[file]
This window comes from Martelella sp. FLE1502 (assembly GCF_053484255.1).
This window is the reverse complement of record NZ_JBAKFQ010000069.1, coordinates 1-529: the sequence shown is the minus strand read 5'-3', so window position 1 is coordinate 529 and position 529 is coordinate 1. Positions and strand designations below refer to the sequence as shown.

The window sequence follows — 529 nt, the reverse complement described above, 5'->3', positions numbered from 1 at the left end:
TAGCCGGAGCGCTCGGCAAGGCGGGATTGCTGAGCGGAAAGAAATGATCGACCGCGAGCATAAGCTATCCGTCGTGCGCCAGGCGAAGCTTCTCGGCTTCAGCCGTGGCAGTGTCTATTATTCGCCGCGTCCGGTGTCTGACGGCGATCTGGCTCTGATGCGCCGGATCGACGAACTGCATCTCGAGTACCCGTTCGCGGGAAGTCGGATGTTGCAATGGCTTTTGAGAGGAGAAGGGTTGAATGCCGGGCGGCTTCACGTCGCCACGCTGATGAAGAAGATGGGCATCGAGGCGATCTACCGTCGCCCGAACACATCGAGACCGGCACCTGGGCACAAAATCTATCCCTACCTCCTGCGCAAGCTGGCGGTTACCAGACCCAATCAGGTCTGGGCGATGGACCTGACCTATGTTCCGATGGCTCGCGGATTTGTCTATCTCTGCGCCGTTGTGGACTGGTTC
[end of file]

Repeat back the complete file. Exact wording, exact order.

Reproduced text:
This window comes from Martelella sp. FLE1502 (assembly GCF_053484255.1).
This window is the reverse complement of record NZ_JBAKFQ010000069.1, coordinates 1-529: the sequence shown is the minus strand read 5'-3', so window position 1 is coordinate 529 and position 529 is coordinate 1. Positions and strand designations below refer to the sequence as shown.

The window sequence follows — 529 nt, the reverse complement described above, 5'->3', positions numbered from 1 at the left end:
TAGCCGGAGCGCTCGGCAAGGCGGGATTGCTGAGCGGAAAGAAATGATCGACCGCGAGCATAAGCTATCCGTCGTGCGCCAGGCGAAGCTTCTCGGCTTCAGCCGTGGCAGTGTCTATTATTCGCCGCGTCCGGTGTCTGACGGCGATCTGGCTCTGATGCGCCGGATCGACGAACTGCATCTCGAGTACCCGTTCGCGGGAAGTCGGATGTTGCAATGGCTTTTGAGAGGAGAAGGGTTGAATGCCGGGCGGCTTCACGTCGCCACGCTGATGAAGAAGATGGGCATCGAGGCGATCTACCGTCGCCCGAACACATCGAGACCGGCACCTGGGCACAAAATCTATCCCTACCTCCTGCGCAAGCTGGCGGTTACCAGACCCAATCAGGTCTGGGCGATGGACCTGACCTATGTTCCGATGGCTCGCGGATTTGTCTATCTCTGCGCCGTTGTGGACTGGTTC